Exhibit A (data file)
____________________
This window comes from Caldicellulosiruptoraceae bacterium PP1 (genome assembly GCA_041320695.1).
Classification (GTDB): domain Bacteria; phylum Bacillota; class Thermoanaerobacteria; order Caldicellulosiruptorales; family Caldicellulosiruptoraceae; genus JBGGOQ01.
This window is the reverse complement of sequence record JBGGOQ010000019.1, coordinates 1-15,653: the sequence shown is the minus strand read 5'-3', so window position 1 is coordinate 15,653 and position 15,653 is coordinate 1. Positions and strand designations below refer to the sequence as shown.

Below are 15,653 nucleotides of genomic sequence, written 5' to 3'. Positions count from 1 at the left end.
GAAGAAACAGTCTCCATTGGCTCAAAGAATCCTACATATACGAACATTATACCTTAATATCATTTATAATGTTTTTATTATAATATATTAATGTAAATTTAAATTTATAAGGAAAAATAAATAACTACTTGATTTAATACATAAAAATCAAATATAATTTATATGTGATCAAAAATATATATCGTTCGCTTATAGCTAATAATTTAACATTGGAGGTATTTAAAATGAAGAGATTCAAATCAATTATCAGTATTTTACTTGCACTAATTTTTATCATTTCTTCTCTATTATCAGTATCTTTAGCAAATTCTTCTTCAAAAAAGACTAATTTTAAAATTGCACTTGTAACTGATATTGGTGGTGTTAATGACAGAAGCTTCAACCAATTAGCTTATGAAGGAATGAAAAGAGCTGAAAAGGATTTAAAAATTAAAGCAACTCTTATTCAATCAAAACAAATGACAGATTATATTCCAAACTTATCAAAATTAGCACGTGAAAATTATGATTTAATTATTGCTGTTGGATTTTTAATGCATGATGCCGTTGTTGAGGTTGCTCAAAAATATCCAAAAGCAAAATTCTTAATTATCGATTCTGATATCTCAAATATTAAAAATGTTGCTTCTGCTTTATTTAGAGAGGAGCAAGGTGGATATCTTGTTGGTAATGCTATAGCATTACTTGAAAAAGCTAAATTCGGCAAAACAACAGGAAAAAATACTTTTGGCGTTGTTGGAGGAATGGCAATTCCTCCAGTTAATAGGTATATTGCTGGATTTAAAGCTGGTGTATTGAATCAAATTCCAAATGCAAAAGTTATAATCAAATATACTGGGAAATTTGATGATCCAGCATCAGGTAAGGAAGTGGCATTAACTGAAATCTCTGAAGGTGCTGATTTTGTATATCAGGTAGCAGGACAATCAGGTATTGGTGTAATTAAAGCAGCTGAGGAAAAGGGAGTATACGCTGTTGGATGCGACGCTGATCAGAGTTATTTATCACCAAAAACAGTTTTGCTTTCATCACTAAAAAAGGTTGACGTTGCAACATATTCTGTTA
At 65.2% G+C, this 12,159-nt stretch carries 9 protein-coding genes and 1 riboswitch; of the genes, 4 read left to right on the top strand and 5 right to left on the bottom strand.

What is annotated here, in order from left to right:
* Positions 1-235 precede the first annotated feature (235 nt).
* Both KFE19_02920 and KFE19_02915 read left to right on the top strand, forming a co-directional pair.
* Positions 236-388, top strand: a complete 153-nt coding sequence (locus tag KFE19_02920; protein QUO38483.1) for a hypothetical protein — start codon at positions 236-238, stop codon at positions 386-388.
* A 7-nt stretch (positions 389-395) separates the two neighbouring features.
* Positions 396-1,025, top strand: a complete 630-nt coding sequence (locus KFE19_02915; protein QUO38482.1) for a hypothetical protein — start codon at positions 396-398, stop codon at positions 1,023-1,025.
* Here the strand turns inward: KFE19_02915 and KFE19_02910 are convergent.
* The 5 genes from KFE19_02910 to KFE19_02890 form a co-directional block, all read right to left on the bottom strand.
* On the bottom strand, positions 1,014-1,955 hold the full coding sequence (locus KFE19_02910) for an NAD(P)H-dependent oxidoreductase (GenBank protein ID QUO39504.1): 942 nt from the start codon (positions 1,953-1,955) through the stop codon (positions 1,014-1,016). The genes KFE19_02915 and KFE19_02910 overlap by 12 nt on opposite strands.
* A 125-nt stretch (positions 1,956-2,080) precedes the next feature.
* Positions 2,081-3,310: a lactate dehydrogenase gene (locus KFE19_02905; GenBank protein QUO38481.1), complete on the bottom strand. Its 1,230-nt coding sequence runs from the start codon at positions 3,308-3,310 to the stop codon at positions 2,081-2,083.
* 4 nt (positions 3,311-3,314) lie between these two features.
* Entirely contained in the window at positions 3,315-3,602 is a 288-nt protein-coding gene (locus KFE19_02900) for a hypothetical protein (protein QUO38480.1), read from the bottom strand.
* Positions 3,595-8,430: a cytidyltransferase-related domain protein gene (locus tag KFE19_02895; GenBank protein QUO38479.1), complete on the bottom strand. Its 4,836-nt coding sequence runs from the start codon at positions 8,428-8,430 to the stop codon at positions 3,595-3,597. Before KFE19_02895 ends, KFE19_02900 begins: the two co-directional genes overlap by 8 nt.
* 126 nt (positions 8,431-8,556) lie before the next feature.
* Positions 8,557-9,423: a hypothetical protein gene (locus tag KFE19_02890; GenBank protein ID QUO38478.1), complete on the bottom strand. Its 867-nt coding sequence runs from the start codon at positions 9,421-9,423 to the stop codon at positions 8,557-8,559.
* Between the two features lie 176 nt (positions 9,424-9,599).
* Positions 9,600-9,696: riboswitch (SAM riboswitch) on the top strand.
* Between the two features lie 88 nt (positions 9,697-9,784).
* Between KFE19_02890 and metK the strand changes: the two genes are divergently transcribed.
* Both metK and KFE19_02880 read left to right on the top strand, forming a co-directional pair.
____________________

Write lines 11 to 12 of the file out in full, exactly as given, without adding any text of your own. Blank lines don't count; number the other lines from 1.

* A 7-nt stretch (positions 389-395) separates the two neighbouring features.
* Positions 396-1,025, top strand: a complete 630-nt coding sequence (locus KFE19_02915; protein QUO38482.1) for a hypothetical protein — start codon at positions 396-398, stop codon at positions 1,023-1,025.